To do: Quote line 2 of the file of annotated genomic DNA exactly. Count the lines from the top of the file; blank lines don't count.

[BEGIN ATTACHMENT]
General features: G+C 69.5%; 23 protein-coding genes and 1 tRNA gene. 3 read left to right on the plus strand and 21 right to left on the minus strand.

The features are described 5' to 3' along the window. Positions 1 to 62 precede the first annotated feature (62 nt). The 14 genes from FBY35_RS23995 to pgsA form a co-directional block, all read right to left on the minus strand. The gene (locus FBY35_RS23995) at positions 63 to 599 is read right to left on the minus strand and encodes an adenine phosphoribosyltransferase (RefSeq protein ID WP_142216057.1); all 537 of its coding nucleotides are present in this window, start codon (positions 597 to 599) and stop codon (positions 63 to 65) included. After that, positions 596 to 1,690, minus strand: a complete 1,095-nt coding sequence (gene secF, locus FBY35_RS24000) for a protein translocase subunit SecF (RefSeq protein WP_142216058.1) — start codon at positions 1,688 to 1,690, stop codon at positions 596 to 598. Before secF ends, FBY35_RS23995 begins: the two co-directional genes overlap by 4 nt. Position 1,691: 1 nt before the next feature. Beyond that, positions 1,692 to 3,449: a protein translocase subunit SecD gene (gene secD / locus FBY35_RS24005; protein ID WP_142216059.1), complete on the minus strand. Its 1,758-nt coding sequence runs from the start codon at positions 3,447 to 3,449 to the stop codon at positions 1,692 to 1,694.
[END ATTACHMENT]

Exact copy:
The features are described 5' to 3' along the window. Positions 1 to 62 precede the first annotated feature (62 nt). The 14 genes from FBY35_RS23995 to pgsA form a co-directional block, all read right to left on the minus strand. The gene (locus FBY35_RS23995) at positions 63 to 599 is read right to left on the minus strand and encodes an adenine phosphoribosyltransferase (RefSeq protein ID WP_142216057.1); all 537 of its coding nucleotides are present in this window, start codon (positions 597 to 599) and stop codon (positions 63 to 65) included. After that, positions 596 to 1,690, minus strand: a complete 1,095-nt coding sequence (gene secF, locus FBY35_RS24000) for a protein translocase subunit SecF (RefSeq protein WP_142216058.1) — start codon at positions 1,688 to 1,690, stop codon at positions 596 to 598. Before secF ends, FBY35_RS23995 begins: the two co-directional genes overlap by 4 nt. Position 1,691: 1 nt before the next feature. Beyond that, positions 1,692 to 3,449: a protein translocase subunit SecD gene (gene secD / locus FBY35_RS24005; protein ID WP_142216059.1), complete on the minus strand. Its 1,758-nt coding sequence runs from the start codon at positions 3,447 to 3,449 to the stop codon at positions 1,692 to 1,694.